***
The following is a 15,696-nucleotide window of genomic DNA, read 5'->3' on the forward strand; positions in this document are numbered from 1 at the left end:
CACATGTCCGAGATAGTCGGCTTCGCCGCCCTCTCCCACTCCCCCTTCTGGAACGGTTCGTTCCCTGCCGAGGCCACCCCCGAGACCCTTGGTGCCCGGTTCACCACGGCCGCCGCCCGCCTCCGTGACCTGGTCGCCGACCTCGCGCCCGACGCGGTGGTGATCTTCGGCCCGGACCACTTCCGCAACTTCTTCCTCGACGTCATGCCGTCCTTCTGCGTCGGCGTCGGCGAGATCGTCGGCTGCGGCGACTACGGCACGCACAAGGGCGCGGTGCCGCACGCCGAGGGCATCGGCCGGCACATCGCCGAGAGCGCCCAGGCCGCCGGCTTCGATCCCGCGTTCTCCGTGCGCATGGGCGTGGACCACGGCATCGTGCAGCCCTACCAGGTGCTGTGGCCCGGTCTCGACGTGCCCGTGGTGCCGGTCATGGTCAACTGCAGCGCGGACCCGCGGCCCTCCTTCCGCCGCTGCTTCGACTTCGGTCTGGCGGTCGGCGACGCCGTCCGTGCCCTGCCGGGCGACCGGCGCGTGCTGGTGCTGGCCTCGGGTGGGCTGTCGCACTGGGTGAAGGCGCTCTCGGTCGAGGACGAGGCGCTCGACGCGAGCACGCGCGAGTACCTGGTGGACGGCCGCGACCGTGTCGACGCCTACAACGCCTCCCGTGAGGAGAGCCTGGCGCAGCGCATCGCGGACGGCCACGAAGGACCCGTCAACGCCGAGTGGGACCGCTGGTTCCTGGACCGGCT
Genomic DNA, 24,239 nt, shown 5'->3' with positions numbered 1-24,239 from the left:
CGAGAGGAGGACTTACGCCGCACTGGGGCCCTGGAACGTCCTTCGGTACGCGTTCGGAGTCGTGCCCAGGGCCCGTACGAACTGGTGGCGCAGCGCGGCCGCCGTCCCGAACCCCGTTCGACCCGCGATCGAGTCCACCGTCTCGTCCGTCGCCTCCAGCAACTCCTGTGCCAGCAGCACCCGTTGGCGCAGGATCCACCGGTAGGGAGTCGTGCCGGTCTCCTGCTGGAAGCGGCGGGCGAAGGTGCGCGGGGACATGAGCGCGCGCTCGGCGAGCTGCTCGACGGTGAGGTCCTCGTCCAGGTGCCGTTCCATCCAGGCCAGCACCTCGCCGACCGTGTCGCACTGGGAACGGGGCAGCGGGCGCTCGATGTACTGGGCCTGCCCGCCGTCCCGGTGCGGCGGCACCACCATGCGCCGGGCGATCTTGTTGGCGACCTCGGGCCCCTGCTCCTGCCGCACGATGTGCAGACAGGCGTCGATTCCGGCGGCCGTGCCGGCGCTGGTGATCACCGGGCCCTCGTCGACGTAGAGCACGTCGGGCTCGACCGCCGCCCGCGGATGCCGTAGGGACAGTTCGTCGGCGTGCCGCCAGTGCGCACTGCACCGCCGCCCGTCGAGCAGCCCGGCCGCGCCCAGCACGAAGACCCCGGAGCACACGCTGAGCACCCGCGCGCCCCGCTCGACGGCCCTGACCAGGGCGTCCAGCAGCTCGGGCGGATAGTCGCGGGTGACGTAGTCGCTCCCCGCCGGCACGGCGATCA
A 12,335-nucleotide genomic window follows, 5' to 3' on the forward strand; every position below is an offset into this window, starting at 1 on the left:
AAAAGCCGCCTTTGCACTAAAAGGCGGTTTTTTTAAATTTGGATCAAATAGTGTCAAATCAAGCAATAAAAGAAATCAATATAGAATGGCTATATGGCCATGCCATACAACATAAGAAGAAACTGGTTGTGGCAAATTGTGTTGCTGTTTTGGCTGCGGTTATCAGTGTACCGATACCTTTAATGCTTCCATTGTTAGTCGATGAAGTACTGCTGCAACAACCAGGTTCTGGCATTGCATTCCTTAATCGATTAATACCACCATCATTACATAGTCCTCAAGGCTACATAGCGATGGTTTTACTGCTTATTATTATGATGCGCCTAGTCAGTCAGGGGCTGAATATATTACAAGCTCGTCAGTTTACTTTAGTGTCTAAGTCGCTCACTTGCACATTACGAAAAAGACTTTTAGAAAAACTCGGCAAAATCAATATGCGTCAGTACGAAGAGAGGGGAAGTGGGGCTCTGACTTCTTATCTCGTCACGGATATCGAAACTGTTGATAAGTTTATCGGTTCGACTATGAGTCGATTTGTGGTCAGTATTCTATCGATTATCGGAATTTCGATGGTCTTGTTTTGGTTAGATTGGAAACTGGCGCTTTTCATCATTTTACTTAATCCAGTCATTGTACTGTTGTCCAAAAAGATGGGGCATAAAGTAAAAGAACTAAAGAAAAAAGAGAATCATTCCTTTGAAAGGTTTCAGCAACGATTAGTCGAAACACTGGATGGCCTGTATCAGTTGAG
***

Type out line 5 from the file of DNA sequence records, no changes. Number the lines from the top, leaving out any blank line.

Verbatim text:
A 12,335-nucleotide genomic window follows, 5' to 3' on the forward strand; every position below is an offset into this window, starting at 1 on the left: